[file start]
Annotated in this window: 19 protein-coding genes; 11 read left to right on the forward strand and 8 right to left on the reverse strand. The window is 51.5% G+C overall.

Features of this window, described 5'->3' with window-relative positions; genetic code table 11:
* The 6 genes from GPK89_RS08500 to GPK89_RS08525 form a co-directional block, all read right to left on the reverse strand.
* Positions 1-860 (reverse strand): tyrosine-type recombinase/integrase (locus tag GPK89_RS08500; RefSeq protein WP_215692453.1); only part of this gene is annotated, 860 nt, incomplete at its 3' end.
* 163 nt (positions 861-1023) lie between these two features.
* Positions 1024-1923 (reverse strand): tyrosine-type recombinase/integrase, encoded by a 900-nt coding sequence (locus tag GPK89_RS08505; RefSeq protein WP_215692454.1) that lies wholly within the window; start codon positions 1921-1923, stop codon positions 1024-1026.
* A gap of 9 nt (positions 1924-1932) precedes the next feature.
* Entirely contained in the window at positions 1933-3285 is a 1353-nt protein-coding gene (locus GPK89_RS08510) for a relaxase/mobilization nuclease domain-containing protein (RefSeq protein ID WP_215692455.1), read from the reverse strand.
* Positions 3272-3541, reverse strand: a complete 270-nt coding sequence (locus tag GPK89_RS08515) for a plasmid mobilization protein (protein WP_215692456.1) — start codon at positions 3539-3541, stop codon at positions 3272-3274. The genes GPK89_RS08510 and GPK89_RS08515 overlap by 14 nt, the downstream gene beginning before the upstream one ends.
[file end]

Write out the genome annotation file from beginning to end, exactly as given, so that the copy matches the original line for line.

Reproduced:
Annotated in this window: 19 protein-coding genes; 11 read left to right on the forward strand and 8 right to left on the reverse strand. The window is 51.5% G+C overall.

Features of this window, described 5'->3' with window-relative positions; genetic code table 11:
* The 6 genes from GPK89_RS08500 to GPK89_RS08525 form a co-directional block, all read right to left on the reverse strand.
* Positions 1-860 (reverse strand): tyrosine-type recombinase/integrase (locus tag GPK89_RS08500; RefSeq protein WP_215692453.1); only part of this gene is annotated, 860 nt, incomplete at its 3' end.
* 163 nt (positions 861-1023) lie between these two features.
* Positions 1024-1923 (reverse strand): tyrosine-type recombinase/integrase, encoded by a 900-nt coding sequence (locus tag GPK89_RS08505; RefSeq protein WP_215692454.1) that lies wholly within the window; start codon positions 1921-1923, stop codon positions 1024-1026.
* A gap of 9 nt (positions 1924-1932) precedes the next feature.
* Entirely contained in the window at positions 1933-3285 is a 1353-nt protein-coding gene (locus GPK89_RS08510) for a relaxase/mobilization nuclease domain-containing protein (RefSeq protein ID WP_215692455.1), read from the reverse strand.
* Positions 3272-3541, reverse strand: a complete 270-nt coding sequence (locus tag GPK89_RS08515) for a plasmid mobilization protein (protein WP_215692456.1) — start codon at positions 3539-3541, stop codon at positions 3272-3274. The genes GPK89_RS08510 and GPK89_RS08515 overlap by 14 nt, the downstream gene beginning before the upstream one ends.